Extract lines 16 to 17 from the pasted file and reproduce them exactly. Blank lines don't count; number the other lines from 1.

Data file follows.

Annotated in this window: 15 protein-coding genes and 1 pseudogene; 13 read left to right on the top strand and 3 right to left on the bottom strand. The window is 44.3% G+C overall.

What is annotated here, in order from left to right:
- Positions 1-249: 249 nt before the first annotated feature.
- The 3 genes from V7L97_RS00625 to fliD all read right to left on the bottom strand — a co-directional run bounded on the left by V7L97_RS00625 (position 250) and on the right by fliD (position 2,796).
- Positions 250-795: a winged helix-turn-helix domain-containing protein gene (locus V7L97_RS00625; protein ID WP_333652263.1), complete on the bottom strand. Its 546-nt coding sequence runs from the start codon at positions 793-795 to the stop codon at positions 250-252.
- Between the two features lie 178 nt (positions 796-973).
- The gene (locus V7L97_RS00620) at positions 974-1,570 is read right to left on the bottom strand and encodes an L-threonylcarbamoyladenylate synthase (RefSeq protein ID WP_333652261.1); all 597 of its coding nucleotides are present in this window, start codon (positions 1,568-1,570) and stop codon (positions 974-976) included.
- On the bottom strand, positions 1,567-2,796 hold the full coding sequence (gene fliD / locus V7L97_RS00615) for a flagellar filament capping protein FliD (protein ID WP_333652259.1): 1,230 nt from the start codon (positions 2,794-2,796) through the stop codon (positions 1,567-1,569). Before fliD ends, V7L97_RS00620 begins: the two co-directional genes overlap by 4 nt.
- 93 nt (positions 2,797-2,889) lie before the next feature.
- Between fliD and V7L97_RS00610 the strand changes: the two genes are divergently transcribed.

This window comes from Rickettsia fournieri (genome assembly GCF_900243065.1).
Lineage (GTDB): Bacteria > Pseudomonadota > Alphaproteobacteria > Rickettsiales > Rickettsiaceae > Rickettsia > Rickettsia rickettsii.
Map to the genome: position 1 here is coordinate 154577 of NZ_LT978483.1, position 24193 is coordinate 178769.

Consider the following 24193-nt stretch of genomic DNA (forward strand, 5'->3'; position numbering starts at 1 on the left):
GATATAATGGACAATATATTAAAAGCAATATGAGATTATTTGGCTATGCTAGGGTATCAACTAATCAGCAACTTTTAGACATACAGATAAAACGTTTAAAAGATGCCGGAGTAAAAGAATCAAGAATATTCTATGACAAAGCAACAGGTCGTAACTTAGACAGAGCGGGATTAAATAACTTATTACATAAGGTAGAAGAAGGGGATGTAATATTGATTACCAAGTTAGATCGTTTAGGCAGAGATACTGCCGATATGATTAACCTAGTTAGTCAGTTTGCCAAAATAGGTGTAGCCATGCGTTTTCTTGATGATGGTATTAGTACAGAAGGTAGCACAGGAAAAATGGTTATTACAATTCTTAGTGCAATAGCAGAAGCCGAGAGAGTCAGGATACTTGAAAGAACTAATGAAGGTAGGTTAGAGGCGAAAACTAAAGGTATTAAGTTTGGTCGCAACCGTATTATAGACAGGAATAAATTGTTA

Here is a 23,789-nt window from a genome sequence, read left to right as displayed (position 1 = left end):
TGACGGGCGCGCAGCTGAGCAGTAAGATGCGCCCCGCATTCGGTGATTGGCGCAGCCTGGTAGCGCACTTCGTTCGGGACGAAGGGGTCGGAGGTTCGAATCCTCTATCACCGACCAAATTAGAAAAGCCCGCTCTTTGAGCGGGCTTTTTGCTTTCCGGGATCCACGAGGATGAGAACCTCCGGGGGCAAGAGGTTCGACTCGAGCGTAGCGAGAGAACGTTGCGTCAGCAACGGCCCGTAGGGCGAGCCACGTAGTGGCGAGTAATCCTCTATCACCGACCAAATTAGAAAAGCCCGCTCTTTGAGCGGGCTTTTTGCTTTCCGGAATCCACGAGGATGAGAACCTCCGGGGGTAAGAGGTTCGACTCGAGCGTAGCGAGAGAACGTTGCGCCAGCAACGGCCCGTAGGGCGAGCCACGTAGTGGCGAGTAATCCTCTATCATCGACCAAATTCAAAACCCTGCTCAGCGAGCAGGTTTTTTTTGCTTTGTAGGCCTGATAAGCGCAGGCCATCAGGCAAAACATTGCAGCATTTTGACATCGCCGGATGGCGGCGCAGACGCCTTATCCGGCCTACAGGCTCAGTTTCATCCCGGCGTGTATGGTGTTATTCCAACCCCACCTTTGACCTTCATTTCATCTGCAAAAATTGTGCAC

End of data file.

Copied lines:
Here is a 23,789-nt window from a genome sequence, read left to right as displayed (position 1 = left end):
TGACGGGCGCGCAGCTGAGCAGTAAGATGCGCCCCGCATTCGGTGATTGGCGCAGCCTGGTAGCGCACTTCGTTCGGGACGAAGGGGTCGGAGGTTCGAATCCTCTATCACCGACCAAATTAGAAAAGCCCGCTCTTTGAGCGGGCTTTTTGCTTTCCGGGATCCACGAGGATGAGAACCTCCGGGGGCAAGAGGTTCGACTCGAGCGTAGCGAGAGAACGTTGCGTCAGCAACGGCCCGTAGGGCGAGCCACGTAGTGGCGAGTAATCCTCTATCACCGACCAAATTAGAAAAGCCCGCTCTTTGAGCGGGCTTTTTGCTTTCCGGAATCCACGAGGATGAGAACCTCCGGGGGTAAGAGGTTCGACTCGAGCGTAGCGAGAGAACGTTGCGCCAGCAACGGCCCGTAGGGCGAGCCACGTAGTGGCGAGTAATCCTCTATCATCGACCAAATTCAAAACCCTGCTCAGCGAGCAGGTTTTTTTTGCTTTGTAGGCCTGATAAGCGCAGGCCATCAGGCAAAACATTGCAGCATTTTGACATCGCCGGATGGCGGCGCAGACGCCTTATCCGGCCTACAGGCTCAGTTTCATCCCGGCGTGTATGGTGTTATTCCAACCCCACCTTTGACCTTCATTTCATCTGCAAAAATTGTGCAC